Fri, 31/01/2014 - 14:08
DDJ Capital Management is forecasting increased risk in 2014 along with positive returns for investors in non-investment grade bonds and leveraged loans, which comprise the US leveraged credit market.
In 2013, US high yield bonds and leveraged loans were the two best-performing asset categories within the global credit markets, significantly outperforming other fixed income strategies, according to David Breazzano, DDJ's president and chief investment officer, in the firm's Leveraged Credit Review and Outlook: The Tale of the Taper.
"With an improving economy and very few potential catalysts for widespread corporate defaults, we think that investors will once again be able to capture most, if not all, of the market's coupon in 2014 while not suffering much price degradation from rising interest rates," says Breazzano.
Historically, the high yield market has performed relatively well in rising interest rate environments, as economic tailwinds benefit company fundamentals, resulting in spread tightening that somewhat offsets the effects of a rate increase, Breazzano states.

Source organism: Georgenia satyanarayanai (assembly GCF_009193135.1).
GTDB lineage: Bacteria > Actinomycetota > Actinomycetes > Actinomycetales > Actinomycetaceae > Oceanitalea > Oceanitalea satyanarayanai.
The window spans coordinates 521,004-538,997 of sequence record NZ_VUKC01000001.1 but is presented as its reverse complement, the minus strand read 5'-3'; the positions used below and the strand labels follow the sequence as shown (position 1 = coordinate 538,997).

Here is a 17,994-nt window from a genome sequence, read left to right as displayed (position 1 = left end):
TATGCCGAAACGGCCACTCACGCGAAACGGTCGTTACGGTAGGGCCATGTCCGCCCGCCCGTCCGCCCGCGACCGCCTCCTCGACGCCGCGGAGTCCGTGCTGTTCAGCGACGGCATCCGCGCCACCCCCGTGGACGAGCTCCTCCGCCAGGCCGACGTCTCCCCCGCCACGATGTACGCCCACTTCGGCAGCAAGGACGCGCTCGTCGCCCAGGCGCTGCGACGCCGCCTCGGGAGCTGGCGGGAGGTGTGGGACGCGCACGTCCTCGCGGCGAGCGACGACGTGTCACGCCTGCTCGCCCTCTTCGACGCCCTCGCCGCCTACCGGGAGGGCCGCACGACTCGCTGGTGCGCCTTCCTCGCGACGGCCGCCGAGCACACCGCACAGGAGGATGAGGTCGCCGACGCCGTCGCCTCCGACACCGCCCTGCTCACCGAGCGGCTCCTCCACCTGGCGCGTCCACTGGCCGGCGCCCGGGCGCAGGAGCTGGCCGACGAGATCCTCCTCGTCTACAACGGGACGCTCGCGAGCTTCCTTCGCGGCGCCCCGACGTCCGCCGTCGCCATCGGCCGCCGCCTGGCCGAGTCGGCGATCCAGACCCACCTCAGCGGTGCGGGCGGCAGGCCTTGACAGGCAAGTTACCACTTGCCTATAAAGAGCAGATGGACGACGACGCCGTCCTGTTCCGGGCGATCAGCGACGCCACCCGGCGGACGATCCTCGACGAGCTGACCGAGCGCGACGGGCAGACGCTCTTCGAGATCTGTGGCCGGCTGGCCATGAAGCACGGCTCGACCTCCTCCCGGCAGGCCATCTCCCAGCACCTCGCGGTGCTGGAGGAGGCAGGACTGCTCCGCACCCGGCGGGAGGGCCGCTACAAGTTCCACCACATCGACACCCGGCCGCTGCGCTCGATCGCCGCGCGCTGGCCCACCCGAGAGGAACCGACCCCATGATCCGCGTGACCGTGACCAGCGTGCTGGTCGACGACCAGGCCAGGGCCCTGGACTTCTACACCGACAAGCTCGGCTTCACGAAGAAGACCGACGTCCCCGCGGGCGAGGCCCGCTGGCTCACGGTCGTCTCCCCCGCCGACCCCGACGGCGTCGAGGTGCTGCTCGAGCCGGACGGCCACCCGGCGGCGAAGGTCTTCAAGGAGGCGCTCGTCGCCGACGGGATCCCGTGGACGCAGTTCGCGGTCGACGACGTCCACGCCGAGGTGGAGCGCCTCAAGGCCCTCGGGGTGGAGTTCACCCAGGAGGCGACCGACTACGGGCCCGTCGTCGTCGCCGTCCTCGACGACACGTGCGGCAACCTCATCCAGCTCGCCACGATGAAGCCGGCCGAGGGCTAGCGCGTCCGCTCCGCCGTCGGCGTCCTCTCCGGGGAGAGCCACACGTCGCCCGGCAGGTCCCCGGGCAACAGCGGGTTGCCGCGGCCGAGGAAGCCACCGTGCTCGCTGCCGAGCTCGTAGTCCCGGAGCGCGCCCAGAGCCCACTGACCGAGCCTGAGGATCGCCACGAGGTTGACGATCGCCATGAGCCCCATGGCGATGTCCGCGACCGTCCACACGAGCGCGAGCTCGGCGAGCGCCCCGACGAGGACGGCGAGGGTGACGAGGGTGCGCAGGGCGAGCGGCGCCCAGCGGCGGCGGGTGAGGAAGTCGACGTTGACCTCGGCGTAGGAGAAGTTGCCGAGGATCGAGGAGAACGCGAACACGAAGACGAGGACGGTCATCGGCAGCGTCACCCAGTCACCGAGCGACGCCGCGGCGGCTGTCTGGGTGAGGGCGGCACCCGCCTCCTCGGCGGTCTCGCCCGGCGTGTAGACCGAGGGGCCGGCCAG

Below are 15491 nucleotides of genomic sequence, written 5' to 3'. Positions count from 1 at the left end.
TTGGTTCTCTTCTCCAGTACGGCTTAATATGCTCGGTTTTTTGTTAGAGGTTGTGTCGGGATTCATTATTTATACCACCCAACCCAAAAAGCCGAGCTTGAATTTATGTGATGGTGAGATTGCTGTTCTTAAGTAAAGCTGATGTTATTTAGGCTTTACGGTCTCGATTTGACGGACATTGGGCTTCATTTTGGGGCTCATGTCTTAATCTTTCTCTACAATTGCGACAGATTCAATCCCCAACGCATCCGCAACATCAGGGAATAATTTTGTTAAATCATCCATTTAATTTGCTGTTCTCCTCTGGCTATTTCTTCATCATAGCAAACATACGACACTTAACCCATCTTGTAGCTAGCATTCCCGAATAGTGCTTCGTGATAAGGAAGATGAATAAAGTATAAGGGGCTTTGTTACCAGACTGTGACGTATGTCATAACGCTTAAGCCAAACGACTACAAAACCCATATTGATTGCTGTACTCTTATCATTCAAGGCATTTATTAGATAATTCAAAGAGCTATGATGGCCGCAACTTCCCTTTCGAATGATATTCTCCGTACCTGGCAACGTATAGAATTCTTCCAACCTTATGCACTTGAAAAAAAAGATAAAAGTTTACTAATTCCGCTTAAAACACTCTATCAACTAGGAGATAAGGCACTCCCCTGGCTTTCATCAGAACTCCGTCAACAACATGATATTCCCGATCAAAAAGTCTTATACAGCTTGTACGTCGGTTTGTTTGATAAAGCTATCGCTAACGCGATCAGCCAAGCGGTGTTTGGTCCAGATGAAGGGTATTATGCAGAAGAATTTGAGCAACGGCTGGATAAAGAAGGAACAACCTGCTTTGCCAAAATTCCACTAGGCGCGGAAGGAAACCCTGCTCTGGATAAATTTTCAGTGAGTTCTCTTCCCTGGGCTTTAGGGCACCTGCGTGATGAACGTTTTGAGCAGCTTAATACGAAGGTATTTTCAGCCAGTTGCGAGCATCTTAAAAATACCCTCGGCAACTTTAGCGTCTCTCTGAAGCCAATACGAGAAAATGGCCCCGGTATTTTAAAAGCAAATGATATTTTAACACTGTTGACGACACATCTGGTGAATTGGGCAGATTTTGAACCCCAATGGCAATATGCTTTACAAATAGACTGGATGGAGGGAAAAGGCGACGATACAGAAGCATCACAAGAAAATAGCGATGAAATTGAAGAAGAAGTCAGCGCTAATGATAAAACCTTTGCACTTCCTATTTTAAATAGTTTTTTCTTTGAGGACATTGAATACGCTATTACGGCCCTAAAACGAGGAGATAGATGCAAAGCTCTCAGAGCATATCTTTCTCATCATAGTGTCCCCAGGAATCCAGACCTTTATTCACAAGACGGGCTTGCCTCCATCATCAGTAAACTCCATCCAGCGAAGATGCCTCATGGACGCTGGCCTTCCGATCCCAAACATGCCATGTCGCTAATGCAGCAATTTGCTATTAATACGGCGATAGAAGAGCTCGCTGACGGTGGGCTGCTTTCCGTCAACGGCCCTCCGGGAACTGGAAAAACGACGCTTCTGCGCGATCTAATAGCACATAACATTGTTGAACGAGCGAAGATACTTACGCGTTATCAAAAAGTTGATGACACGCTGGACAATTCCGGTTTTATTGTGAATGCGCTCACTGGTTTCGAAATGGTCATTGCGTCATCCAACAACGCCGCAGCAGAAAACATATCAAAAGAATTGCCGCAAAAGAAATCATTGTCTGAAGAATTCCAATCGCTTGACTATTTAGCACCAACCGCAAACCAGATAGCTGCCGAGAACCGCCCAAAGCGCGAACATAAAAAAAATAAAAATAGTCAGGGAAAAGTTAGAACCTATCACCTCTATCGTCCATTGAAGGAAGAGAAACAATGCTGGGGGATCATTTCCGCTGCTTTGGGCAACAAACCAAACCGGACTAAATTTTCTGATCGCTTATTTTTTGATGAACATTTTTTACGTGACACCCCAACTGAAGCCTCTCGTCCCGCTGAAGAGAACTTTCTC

"Looking ahead, if rates rise in concert with an economic uptick, we expect the associated negative effect on high yield bonds' total return to be somewhat counteracted by spread compression,” he says.
As for leveraged loans, given their standard, floating-rate coupons, they are relatively well-insulated from an increase in short-term rates, Breazzano says. Additionally, their senior and oftentimes secured position in a company's capital structure can provide for better protection in adverse credit scenarios.
Still, discerning investors need to monitor the increased frequency of lax underwriting standards and the riskier use of proceeds typically seen in later stages of a credit cycle. The record new issuance in leveraged credit during 2013 was driven by consistently high and powerful investor demand. Yet eager investors more frequently accepted looser credit terms, as 2013 saw record new issuance of "covenant lite" loans, along with a proportionally high amount of second lien loans. Both of these types of financings lack certain contractual and/or structural protections traditionally embedded in high yield instruments, which may lead to larger principal losses in the event of an adverse development, such as a default or financial restructuring.
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